The EU adopted a regulation to curb trans fat amounts in products like snack food as part of efforts to fight heart disease and strokes in Europe. (Shutterstock/udra11)
The EU adopted a regulation on Wednesday to curb trans fat amounts in products like snack food as part of efforts to fight heart disease and strokes in Europe.
Industrially-produced trans-fatty acids, like margarine and some hardened vegetable fats, are popular among food producers because they are cheap and typically have a long shelf life.
But given their link to cardiovascular disease, trans fats have also been blamed for more than 500,000 deaths annually, according to World Health Organization figures.
The EU's executive arm, the European Commission, set the limit from April 2, 2021 at two grams of industrially produced trans fats per 100 grams (3.5 ounces) of fat in food.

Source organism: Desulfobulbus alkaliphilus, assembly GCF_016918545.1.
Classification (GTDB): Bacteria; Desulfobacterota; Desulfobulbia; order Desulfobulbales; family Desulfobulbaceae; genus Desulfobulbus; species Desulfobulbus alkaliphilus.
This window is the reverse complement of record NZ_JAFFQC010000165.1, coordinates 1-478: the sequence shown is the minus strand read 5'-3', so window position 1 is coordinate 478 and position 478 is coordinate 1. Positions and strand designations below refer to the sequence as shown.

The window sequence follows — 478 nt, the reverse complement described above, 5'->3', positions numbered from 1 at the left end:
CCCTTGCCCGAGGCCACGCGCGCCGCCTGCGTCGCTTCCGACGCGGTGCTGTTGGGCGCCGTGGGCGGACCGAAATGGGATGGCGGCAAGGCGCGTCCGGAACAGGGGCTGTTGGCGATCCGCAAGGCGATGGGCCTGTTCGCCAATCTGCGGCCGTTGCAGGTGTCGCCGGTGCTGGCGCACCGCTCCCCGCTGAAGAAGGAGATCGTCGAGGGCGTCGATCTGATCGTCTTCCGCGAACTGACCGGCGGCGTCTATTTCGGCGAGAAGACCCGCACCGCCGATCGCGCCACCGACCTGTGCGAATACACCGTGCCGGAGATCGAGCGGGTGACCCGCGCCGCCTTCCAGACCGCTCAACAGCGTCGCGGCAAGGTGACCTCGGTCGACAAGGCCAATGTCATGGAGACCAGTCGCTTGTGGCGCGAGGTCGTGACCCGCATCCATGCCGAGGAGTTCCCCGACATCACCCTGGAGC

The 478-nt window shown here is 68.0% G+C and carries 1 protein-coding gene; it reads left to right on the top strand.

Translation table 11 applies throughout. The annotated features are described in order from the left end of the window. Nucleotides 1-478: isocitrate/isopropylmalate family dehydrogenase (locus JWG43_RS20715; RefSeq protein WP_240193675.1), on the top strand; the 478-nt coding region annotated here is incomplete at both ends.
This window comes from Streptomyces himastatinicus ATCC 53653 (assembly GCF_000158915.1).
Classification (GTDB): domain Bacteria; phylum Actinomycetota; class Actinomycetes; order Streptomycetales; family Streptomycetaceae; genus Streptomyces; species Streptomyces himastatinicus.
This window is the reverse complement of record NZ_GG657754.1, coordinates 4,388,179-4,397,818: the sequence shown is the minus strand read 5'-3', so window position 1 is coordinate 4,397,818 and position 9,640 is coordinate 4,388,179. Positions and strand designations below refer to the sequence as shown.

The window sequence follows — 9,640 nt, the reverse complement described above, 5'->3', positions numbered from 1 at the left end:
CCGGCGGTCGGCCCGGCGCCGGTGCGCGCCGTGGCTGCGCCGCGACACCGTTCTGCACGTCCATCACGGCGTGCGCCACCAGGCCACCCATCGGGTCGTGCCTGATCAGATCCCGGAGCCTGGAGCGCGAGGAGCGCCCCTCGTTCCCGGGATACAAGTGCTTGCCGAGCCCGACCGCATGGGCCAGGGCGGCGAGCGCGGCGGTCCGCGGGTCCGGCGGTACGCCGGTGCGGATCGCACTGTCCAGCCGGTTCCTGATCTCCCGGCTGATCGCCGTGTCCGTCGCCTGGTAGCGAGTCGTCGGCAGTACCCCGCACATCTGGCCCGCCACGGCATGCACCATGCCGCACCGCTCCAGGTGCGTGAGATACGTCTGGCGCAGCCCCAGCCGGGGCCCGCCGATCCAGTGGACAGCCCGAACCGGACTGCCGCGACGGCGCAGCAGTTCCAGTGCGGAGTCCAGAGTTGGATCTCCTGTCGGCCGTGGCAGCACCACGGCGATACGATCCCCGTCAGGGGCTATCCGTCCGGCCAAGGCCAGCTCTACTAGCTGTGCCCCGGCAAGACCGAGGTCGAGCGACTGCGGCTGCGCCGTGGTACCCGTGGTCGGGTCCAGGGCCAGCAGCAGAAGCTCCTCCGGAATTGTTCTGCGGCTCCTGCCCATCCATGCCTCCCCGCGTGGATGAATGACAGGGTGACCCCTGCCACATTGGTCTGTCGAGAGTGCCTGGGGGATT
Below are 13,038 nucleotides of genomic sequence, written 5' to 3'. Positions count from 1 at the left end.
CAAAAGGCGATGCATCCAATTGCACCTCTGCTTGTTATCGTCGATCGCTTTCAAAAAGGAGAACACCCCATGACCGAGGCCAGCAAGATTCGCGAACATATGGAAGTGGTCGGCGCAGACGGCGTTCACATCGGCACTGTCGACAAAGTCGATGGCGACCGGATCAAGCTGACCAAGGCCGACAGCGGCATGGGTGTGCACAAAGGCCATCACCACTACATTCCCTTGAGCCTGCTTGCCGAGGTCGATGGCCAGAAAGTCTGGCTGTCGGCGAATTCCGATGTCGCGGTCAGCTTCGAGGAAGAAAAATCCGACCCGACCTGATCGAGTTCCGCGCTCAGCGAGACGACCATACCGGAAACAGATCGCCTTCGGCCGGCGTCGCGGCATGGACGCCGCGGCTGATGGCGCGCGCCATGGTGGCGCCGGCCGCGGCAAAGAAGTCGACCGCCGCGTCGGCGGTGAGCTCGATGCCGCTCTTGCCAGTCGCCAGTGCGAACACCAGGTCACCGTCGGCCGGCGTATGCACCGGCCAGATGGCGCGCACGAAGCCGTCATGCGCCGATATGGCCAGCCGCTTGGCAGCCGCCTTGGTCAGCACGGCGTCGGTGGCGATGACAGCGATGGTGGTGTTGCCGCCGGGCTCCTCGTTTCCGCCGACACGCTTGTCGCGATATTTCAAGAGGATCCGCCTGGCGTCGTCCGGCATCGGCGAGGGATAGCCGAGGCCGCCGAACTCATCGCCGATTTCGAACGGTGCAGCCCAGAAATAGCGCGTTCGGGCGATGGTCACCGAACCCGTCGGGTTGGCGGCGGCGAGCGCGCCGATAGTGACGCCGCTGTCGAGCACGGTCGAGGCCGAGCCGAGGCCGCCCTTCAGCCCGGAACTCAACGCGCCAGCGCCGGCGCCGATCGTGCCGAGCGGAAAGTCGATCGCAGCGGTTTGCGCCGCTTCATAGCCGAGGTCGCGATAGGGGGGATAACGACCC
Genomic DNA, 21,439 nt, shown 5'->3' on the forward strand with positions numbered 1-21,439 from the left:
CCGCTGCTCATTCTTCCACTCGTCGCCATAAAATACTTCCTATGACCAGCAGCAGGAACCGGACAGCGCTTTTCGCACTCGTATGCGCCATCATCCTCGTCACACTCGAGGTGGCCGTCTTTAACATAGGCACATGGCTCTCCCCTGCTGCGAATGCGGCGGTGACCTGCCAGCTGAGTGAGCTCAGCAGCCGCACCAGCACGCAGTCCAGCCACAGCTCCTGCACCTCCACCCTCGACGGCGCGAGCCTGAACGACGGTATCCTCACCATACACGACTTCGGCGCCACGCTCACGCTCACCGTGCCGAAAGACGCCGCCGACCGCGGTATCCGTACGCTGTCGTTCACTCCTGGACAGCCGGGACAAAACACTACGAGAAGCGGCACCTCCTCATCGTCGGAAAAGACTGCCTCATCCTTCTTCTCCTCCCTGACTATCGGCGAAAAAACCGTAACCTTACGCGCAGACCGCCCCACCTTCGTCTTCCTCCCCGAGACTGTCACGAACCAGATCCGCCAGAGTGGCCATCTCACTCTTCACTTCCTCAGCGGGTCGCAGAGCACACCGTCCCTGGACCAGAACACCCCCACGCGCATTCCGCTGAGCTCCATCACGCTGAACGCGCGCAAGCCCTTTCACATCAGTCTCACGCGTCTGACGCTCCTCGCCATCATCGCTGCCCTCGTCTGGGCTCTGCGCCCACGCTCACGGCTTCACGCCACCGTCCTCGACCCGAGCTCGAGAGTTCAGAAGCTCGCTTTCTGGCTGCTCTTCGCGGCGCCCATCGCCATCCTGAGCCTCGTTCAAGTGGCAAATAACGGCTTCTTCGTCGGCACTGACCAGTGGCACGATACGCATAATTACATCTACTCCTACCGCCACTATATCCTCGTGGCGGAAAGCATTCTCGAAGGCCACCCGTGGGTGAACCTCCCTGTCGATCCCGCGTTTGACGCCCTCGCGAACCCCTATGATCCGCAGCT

Read also: WHO urges global ban on trans fats
It said the regulation also requires wholesalers to notify retailers of any food that contains more than the limit.
"The measure aims at protecting consumers' health and providing Europeans with healthier food options," the Commission said in a statement.
The European Food Safety Authority and other bodies have conducted studies pushing for the lowest possible consumption of trans fats.
In May last year, the WHO unveiled a plan to eliminate the use of trans fats, extending progress in wealthier countries to those in poorer ones.